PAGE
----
Date of Award
Doctor of Philosophy
Jaime J. Juarez
This thesis presents a reservoir-on-a-chip study of waterflooding, acoustic streaming and ultrasonic streaming as enhanced oil recovery mechanism. Microfluidic devices with different porosities are fabricated using photolithography or close-packed microbeads to sever as reservoir-on-a-chip micromodels. Optical video fluorescence microscopy is used to track the invasion of a water phase through the oil saturated porous micromodel.
In waterflooding study, the degree of water saturation is compared to water containing two different types of chemical modifiers, sodium dodecyl sulfate (SDS) and polyvinylpyrrolidone (PVP), with water in the absence of a surfactant used as a control. Image analysis of our video data yield saturation curves and calculate fractal dimension, which we use to identify how morphology changes the way as invading water phase moves through the porous media. An inverse analysis based on the implicit pressure explicit saturation (IMPES) simulation technique uses mobility ratio as an adjustable parameter to fit our experimental saturation curves. The results from our inverse analysis combined with our image analysis show that this platform can be used to evaluate the effectiveness of surfactants or polymers as additives for enhancing the transport of water through an oil-saturated porous medium.
In acoustic streaming study, we also use microparticle image velocimetry to characterize acoustic streaming-induced pumping as a function of frequency and amplitude. A scaling model applied to the velocity distribution is used to construct a state diagram that connects acoustic pressure to filed frequency and amplitude. Based on the measurements of water phase displace oil saturated porous micromodel, we calculate the Black number as a function of frequency to show our system exhibits a narrow band dynamic response consistent with a system operating near resonance. Our observations are compared to a general model for Blake number as a function of frequency, porosity and voltage amplitude that was derived from a force balance model of micromodel undergoing force oscillation.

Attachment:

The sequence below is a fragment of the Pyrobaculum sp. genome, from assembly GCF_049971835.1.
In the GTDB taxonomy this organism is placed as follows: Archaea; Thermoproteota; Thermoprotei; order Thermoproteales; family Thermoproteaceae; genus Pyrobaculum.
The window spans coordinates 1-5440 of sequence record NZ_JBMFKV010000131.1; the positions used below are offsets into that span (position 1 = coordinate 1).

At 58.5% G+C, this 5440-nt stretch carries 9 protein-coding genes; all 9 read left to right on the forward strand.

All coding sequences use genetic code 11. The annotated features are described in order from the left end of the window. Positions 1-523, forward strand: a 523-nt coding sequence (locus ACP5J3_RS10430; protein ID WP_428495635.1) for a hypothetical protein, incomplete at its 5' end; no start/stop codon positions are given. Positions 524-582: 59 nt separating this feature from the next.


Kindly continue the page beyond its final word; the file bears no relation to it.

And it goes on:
In ultrasonic streaming study, we use particle tracking method to characterize diffusion coefficient and ultrasonic streaming induced as a function of frequency, voltage amplitude and porosity. Brownian dynamics model with ultrasonic streaming force and Hindered diffusion are used to simulation particle diffusion under two parallel wall microfluidic device when ultrasonic wave applies to the system. Based on these measurements, we observe that ultrasonic streaming phenomena appear significantly when amplitude voltage increase or porosity decrease. Besides, porous structure affect resonance frequency for the device.
The results from this thesis are broadly applicable to systems beyond enhanced oil recovery, including separations, bio-analytical instrument, additive manufacturing, mixing and flow control.
Yeh, Hsiang-Lan, "Chemical and acoustic directed processes for enhancing two-phase porous media fluid flow" (2019). Graduate Theses and Dissertations. 17812.